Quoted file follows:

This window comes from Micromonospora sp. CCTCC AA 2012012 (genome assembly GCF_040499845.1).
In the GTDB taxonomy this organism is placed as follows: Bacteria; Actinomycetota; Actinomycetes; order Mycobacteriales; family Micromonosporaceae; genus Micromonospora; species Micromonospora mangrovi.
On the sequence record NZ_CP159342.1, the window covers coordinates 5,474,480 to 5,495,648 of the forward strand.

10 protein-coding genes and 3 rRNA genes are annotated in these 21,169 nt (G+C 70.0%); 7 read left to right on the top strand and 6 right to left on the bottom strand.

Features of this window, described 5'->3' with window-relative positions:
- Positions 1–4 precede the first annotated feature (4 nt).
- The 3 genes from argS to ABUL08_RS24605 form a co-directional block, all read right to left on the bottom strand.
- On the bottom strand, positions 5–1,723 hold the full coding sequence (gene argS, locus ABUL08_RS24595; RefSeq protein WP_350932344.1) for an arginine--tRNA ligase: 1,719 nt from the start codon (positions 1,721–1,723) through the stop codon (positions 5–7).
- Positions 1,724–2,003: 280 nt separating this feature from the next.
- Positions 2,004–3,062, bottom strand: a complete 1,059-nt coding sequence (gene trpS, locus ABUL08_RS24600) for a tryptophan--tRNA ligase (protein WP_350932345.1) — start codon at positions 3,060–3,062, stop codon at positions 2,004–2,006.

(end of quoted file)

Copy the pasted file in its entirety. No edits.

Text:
This window comes from Micromonospora sp. CCTCC AA 2012012 (genome assembly GCF_040499845.1).
In the GTDB taxonomy this organism is placed as follows: Bacteria; Actinomycetota; Actinomycetes; order Mycobacteriales; family Micromonosporaceae; genus Micromonospora; species Micromonospora mangrovi.
On the sequence record NZ_CP159342.1, the window covers coordinates 5,474,480 to 5,495,648 of the forward strand.

10 protein-coding genes and 3 rRNA genes are annotated in these 21,169 nt (G+C 70.0%); 7 read left to right on the top strand and 6 right to left on the bottom strand.

Features of this window, described 5'->3' with window-relative positions:
- Positions 1–4 precede the first annotated feature (4 nt).
- The 3 genes from argS to ABUL08_RS24605 form a co-directional block, all read right to left on the bottom strand.
- On the bottom strand, positions 5–1,723 hold the full coding sequence (gene argS, locus ABUL08_RS24595; RefSeq protein WP_350932344.1) for an arginine--tRNA ligase: 1,719 nt from the start codon (positions 1,721–1,723) through the stop codon (positions 5–7).
- Positions 1,724–2,003: 280 nt separating this feature from the next.
- Positions 2,004–3,062, bottom strand: a complete 1,059-nt coding sequence (gene trpS, locus ABUL08_RS24600) for a tryptophan--tRNA ligase (protein WP_350932345.1) — start codon at positions 3,060–3,062, stop codon at positions 2,004–2,006.